He began to talk, fast, as if he sensed, rightly, that his was a limited engagement; one that she might choose to end at any time. He told her he wanted her to go to Elena’s wedding with him. It would mean so much. That if she agreed to this one thing he wouldn’t bother her anymore. He’d stop asking her to give him another chance. He said he knows he doesn’t deserve it, but would she please go to Elena’s wedding with him?
By Jacob Appel
A first pulse of memory: My father, broad-shouldered and dashing, sliding his arms into a long white coat that smells of bleach. It is springtime in St. Arnac, a balmy Sunday afternoon snowing crab-apple petals. We’ve parked in the physicians-only lot atop the roof of the hospital’s garage, the same hospital where, the previous Thanksgiving, my pregnant mother died of a ruptured uterus.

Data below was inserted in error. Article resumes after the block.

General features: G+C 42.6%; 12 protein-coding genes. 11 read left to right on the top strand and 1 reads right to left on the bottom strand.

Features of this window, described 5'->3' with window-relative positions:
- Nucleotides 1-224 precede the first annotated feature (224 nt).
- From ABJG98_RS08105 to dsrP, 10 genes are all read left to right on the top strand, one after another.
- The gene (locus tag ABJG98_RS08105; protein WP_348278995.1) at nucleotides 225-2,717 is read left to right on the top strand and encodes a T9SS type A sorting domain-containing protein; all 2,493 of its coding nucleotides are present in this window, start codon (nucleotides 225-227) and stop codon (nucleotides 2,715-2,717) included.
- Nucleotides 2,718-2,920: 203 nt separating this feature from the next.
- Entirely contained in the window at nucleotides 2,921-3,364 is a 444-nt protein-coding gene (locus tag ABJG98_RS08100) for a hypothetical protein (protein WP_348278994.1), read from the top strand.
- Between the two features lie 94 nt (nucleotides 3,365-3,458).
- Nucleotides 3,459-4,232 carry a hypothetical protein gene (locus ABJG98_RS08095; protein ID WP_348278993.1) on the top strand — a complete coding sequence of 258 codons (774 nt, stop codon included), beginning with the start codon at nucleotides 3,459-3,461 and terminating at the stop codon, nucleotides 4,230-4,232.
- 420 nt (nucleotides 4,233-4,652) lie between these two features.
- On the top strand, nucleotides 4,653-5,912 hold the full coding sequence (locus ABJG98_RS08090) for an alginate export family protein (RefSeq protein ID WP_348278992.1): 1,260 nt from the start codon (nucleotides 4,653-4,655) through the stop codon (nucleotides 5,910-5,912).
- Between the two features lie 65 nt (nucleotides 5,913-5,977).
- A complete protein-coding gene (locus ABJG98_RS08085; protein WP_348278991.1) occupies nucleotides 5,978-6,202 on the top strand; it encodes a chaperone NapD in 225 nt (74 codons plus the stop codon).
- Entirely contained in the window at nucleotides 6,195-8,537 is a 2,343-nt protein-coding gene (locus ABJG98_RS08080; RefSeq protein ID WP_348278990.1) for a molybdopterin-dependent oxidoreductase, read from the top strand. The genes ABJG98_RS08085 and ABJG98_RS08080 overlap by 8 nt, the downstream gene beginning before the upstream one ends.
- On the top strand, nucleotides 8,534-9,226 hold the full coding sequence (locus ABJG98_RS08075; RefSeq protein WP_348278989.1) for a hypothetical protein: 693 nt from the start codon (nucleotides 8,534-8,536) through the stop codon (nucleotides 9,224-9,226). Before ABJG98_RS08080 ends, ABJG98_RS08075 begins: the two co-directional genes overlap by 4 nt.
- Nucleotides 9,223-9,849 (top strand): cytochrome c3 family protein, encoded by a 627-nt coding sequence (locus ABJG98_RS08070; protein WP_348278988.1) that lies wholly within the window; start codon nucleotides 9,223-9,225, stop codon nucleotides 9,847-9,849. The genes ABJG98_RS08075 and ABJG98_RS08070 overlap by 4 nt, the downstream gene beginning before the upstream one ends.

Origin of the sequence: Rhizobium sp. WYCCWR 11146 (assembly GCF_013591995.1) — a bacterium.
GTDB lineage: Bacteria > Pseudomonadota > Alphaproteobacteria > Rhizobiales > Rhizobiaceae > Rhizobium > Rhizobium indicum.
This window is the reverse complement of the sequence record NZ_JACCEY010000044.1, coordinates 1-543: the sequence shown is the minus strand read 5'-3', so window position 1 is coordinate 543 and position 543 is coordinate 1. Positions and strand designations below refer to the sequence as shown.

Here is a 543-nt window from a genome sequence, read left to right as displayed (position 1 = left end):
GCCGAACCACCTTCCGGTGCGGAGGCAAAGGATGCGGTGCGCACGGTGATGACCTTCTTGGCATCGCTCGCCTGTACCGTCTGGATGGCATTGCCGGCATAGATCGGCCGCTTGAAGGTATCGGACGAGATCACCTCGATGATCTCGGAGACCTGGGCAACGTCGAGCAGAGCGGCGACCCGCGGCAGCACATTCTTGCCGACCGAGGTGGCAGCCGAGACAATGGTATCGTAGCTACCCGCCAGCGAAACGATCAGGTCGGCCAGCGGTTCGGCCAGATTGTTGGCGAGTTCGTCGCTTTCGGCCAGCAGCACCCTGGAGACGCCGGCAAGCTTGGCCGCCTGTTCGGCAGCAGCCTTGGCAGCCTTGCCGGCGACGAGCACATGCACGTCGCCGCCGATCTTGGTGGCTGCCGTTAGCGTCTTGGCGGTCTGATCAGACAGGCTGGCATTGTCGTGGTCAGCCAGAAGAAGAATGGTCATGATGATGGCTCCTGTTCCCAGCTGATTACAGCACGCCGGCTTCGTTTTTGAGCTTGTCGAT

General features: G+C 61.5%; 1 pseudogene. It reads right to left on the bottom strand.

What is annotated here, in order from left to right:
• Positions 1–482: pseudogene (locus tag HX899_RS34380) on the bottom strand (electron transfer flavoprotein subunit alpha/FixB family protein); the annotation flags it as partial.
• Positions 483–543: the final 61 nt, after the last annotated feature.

The Hotel was charming and, judging from what she had seen of the city, completely out of place. The overbuilt white gingerbread house with the wrap-around veranda was perched above the city. The rooms and dinning veranda had a spectacular view of the bay and airport. The rooms were cool and always shaded, hidden behind the overgrown bougainvillea. The floors were sloped, the ceiling fans turned overhead and clicked away like soft background music.